But what about the reflux?  I became a dietary tiger mom and took away her precious pasta, bread and sugar.  Within four days, her gastrointestinal symptoms were gone—no more bloating, gas, abdominal discomfort, and no reflux.  Her energy was also improved.  I kept track of all that she ate in a diet journal, tracking her emotions, energy, GI symptoms and clearly noticed that when she ate pasta, bread or sugar her reflux symptoms returned.  She has maintained the reflux free diet quite well and has only complained a few times when birthday cake or another special occasion arises.  She knows very well at the age of 9 that if she were to eat these foods, she will suffer the consequences.  Of course, I changed the way our entire household ate—pretty much eliminating pasta and bread (and both mom and dad have lost a few pounds as a result of that change alone!).  Large piles of fruit and vegetables have taken over our kitchen and smoothies have become a regular treat for all of the kids.

As a result of my attempts to adopt a mostly vegetarian diet in our family (for health and environmental reasons), I had accidentally shifted my daughter’s diet to include primarily pasta and whole grains. In order to set things right, I acted in defiance of the USDA’s food pyramid schema—and prioritized fruit, vegetables, fish, meat and some dairy while minimizing grains.  This worked like a charm for her and she continues to feel healthy and happy, reporting no reflux at all!  I’m not certain why this approach worked, but based on what I’ve read in recent scholarly medical articles on the subject, I believe that she had a perfect storm:  excess refined carbohydrates (daily pasta, bread, sugar) and acid suppression.  This may have resulted in overgrowth of unfavorable bacteria in her gut and malabsorption, and possibly vitamin/mineral deficiency exacerbating matters.  Luckily, these all seemed to resolve with elimination of certain carbohydrates (specifically breads, pasta, crackers) and probiotics to repopulate her gut with favorable microflora.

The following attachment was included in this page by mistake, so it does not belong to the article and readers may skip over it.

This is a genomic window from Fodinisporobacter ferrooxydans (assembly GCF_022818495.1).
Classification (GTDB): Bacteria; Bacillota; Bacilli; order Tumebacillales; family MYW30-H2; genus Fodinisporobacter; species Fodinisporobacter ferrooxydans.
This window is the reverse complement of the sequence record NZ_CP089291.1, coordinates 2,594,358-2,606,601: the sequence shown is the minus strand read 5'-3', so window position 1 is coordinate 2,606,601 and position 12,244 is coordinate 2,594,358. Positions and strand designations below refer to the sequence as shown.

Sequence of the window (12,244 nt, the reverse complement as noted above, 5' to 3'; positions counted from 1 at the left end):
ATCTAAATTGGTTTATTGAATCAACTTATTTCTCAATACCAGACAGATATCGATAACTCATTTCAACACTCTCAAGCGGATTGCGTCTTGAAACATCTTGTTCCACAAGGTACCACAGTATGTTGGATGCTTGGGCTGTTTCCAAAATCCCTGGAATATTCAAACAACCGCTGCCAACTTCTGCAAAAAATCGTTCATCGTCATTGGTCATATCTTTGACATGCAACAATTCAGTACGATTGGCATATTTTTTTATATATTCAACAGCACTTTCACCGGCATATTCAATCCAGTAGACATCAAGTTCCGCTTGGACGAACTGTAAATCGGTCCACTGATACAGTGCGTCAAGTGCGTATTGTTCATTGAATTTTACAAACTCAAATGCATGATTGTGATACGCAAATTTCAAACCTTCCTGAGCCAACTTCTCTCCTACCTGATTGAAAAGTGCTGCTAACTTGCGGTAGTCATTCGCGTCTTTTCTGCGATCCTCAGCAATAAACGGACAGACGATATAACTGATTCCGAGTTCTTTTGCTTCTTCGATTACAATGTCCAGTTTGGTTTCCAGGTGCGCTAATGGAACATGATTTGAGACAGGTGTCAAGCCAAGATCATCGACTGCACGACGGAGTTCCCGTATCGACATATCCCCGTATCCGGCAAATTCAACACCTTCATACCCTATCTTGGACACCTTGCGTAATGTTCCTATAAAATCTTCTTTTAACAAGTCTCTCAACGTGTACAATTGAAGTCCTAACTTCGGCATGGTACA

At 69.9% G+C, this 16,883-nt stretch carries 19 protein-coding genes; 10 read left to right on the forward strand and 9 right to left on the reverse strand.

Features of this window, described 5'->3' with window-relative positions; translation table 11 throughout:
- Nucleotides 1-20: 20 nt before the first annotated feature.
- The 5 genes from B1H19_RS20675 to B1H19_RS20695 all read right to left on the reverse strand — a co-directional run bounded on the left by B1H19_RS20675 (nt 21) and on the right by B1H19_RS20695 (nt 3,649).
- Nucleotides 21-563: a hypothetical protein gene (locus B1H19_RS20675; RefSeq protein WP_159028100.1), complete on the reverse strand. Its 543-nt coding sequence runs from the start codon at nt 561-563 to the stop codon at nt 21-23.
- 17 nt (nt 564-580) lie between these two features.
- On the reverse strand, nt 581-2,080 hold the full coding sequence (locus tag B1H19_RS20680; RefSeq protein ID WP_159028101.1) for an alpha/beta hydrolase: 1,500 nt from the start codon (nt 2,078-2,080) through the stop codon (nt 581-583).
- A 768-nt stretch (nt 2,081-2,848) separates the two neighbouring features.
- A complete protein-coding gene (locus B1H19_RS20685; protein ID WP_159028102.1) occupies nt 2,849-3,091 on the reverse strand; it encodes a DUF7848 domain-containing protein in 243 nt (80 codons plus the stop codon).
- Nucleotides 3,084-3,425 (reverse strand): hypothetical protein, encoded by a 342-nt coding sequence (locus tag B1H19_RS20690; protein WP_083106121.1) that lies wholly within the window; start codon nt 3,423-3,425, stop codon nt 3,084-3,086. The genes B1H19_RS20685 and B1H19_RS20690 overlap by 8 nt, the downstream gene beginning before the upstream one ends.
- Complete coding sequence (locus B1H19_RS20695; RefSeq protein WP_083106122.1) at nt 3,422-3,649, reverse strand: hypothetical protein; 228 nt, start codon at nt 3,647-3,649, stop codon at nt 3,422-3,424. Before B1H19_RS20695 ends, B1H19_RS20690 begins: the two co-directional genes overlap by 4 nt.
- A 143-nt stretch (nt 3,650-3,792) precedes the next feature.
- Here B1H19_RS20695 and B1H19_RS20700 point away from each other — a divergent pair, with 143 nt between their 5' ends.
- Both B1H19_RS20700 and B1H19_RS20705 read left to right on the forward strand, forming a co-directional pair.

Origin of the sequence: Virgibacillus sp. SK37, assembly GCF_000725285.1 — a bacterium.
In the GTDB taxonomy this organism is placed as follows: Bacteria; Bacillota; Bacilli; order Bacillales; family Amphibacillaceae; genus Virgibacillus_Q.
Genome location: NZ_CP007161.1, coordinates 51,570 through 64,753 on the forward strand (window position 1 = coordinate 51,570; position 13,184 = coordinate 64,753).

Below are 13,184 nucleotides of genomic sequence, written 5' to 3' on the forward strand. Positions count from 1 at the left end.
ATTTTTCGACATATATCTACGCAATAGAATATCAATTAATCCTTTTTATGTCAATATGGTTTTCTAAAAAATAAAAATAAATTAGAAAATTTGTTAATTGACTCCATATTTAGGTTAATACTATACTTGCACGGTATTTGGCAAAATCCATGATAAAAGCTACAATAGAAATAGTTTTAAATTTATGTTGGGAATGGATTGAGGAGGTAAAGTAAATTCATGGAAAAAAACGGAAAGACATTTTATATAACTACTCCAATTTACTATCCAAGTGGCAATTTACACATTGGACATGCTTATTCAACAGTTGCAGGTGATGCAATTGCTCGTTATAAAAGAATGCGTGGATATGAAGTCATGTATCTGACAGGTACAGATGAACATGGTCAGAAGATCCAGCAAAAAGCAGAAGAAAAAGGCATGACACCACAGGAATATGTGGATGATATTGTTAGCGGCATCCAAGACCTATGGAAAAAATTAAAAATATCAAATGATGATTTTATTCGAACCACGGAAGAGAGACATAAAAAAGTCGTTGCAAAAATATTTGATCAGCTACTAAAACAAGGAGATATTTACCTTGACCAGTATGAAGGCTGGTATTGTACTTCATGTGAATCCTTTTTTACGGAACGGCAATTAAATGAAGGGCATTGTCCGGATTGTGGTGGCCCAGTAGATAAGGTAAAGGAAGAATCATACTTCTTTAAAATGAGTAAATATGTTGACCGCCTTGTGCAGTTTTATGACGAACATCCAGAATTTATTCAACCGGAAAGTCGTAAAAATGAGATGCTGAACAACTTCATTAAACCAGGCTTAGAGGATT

Of note, my daughter did have negative tests for gluten sensitivity (Endomysial IgA, Transglutaminase IgA)–but she may have Celiac Disease or non- Celiac gluten sensitivity…we’ll see.

To read more, look for GERD evidence for the solution and a future entry on PROBIOTICS.


GERD my daughter

My daughter has suffered from severe gastroesophageal reflux disease (GERD) since she was born.   We thought that the infantile spitting up and the constant vomit smell on her clothes would eventually go away as she grew older.  So it was not until last year, at the age of 9, that we finally brought her to a gastroenterologist for further evaluation.  The physician started her on omeprazole (Prilosec), a proton pump inhibitor (PPI)—a potent gastric acid suppressing medication.  My husband and I (also a physician) were quite hesitant to start a growing child on a medication that would significantly suppress her gastric acid production with no end point.  In the adult world, I had no problem prescribing this class of medication (with the hope of ultimately preventing esophageal cancer), but in a child it somehow seemed wrong.

While taking the PPI, my daughter improved with regard to her reflux symptoms, but began experiencing other problems, in particular difficulty sleeping (which we thought was due to the reflux itself), lethargy, and a depressed mood (which is difficult to tease out the cause in a 9 year old girl!).  We decided to stop the medication, and noticed these side effects disappear.  We wanted to know why she was experiencing the reflux, and treat that, as opposed to treating the symptoms.  She underwent an upper endoscopy as well as a gastric emptying study, which were both normal.  So we were stuck—do we continue the medication indefinitely or let her suffer and see what happens?   After enduring a few months of severe reflux off medication, we brought her to her pediatrician, who recommended we try a different PPI, lansoprazole (Prevacid).

Again, the reflux resolved but newer, more severe side effects cropped up.  This time she experienced daily headaches, insomnia, depressed mood and diarrhea after a few weeks on Prevacid.   I stopped the medication immediately after my daughter informed me that she was having diarrhea.  In the medical literature, there were warnings about clostridium difficile colitis and use of PPI’s, so clearly I was alarmed.   Within 2-3 days of discontinuing the medication, her diarrhea, headaches, insomnia and poor mood completely resolved.  She returned to being a normal happy 9 year old girl.  After realizing that these medications were causing significant morbidity in my otherwise healthy child, I decided to look for a cure to her gastroesophageal reflux…and I think I have found it (at least for my dauthter)!

To read more, see GERD the solution